Before Jobe’z World establishes itself as a new, classic New York night movie, it’s already up in the cosmos: the refracted neon twinkle and burbling ambient churn of the pretty opening credits segues into spacey images of “bonkers shit…constellations…nothingness, sub-nothingness, the infinite void,” or so says voiceover by Jobe (Jason Grisell), a bleach-blonde, nocturnal, rollerblading ecstasy dealer. Jobe prefers the chill vibe of space to the “shrieking mayhem and abject suffering of earth,” so much so that he’s “making a sick manga about it” (the title of which is later revealed to be: Celestial Steven: Space Raver). By the time a yin-yang symbol spirals out of the cosmic slop (a superimposition effect reused later with a character’s disembodied face), it’s already clear that New York-based writer-director Michael M. Bilandic isn’t being wholly serious — yet his After Hours-ish comedy, which takes place over a single night, is laced throughout with grace notes of anxious melancholy, world-weariness and great beauty, aided by expert performances, as well as Sean Price Williams’s and Paul Grimstad’s excellent cinematography and music, respectively. Bilandic’s film is also exciting: When Jobe is tasked by his fearsome boss Linda (Lindsay Burdge) with delivering a potent packet “worse than what killed MJ and Prince put together” to his favorite actor, Royce David Leslie (Theodore Bouloukos), the worst happens and Jobe becomes a persecuted man in the mold of his Biblical namesake.
As in 2013’s stellar Hellaware, Bilandic’s subtle but funny writing is in perfect harmony with his cast, who toss-off golden line reads like: “Living my bleak-ass life… Lake Wobegon,” quipped by Jobe’s stand-up comedian customer, Zane (Owen Kline, who also drew the manga art); “waiting for a bite” fishing for “East River walleye,” and Williams as Linda’s boyfriend, who diminishes Jobe as “bladeboy” and rudely flings his manga with hilarious nonchalance. Some of the best gags are stuffed into small corners of the frame, like one particularly funny YouTube “reaction video” thumbnail. The stage-trained Bouloukos adds actorly heft, his turn here already justifiably the subject of critic encomiums. Grisell’s Jobe is just as good, his acid-casualty boyishness an oddly calming constant throughout. He’s tensely coiled, stressed about work, and having to pick up his mother at JFK, but he’s still the sanity-anchoring presence in scenes like, say, the one with a shouting, basement-dwelling weapon nut customer (Stephen Payne). Even at under 70 minutes, Jobe’z World feels like a full journey, and near the end, when Jobe rips off a wig, gazes into a sunrise with born-again wonder, and blades away, trenchcoat flapping, Bilandic even flirts with the iconic.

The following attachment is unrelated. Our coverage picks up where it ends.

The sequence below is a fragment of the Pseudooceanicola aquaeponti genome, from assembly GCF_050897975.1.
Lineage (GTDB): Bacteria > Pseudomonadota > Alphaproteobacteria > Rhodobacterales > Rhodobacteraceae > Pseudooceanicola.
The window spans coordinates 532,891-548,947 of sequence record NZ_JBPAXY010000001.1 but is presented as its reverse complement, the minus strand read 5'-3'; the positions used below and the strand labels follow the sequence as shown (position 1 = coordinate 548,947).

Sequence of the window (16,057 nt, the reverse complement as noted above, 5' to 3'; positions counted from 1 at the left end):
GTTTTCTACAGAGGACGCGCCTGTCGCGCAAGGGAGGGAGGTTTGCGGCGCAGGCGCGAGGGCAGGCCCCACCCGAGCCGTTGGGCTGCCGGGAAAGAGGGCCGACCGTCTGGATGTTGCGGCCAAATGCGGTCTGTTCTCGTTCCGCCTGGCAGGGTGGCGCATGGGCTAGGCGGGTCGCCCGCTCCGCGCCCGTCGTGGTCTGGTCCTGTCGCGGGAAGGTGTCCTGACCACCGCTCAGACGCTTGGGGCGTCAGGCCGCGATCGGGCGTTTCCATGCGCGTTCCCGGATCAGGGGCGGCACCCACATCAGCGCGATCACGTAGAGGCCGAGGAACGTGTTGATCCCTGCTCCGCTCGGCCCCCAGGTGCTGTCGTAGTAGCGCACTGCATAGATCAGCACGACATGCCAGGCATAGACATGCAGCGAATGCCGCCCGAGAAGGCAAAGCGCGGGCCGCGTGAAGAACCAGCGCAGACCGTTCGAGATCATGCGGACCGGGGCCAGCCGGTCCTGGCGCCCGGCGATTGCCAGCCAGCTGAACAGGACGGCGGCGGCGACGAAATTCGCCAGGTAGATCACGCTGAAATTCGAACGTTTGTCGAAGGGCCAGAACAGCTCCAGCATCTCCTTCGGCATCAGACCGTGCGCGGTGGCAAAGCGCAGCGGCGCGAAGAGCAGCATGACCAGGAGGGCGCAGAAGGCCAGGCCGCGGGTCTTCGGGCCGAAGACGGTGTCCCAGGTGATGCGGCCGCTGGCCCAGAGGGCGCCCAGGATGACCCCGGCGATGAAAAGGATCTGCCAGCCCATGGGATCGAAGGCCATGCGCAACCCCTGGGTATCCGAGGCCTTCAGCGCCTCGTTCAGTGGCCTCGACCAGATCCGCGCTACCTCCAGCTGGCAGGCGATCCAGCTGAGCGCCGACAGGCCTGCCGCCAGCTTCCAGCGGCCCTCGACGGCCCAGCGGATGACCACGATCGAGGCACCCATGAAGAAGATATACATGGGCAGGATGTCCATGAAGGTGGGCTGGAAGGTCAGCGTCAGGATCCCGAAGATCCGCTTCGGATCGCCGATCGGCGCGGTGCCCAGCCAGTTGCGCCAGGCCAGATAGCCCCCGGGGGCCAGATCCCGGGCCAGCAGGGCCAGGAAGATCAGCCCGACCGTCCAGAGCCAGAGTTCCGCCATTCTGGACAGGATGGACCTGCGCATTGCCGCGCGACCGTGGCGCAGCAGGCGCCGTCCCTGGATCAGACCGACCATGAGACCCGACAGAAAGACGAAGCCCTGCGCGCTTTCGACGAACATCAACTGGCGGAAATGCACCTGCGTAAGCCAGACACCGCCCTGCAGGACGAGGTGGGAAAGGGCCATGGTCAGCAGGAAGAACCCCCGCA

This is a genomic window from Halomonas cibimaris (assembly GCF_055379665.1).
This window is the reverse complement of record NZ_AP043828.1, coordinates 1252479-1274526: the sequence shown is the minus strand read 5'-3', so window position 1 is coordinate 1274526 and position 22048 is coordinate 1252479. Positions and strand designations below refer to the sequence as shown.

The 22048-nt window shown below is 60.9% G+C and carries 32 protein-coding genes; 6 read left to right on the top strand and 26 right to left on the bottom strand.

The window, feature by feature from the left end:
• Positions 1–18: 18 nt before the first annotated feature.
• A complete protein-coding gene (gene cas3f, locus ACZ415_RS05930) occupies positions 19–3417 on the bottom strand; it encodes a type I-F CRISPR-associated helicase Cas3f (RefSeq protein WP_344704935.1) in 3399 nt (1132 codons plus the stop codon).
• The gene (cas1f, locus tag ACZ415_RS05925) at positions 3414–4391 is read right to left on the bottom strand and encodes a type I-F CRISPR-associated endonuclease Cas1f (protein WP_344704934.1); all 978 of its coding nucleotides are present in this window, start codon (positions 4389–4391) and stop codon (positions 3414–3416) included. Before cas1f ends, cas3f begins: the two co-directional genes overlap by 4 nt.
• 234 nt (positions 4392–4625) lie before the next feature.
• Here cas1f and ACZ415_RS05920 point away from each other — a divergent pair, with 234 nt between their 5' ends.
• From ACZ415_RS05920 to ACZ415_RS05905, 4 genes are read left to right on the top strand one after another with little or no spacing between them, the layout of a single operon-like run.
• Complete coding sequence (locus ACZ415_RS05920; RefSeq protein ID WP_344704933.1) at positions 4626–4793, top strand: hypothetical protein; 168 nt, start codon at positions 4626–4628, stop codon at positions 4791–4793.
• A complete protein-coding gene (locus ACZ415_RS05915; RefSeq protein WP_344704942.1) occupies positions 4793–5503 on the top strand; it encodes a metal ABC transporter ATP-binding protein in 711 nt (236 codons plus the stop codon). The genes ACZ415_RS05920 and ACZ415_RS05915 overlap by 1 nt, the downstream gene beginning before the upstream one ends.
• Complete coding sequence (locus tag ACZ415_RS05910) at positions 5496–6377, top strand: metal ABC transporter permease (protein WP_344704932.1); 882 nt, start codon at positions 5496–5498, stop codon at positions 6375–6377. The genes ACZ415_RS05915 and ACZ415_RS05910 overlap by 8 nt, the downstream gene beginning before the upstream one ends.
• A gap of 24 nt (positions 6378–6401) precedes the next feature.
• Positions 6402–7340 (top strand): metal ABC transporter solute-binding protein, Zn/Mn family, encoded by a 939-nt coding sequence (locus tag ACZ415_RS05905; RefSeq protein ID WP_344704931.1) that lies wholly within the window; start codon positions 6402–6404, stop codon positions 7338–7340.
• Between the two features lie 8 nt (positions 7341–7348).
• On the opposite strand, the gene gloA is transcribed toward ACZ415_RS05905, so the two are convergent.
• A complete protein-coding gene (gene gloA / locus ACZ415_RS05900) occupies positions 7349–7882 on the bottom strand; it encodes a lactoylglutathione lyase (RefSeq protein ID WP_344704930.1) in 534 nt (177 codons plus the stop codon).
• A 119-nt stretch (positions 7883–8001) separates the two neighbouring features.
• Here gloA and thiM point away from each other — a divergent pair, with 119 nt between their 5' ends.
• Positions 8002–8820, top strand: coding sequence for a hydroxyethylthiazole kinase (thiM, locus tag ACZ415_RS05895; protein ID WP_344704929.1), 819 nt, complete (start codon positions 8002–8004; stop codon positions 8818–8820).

Published as part of Before We Vanish | Issue 1.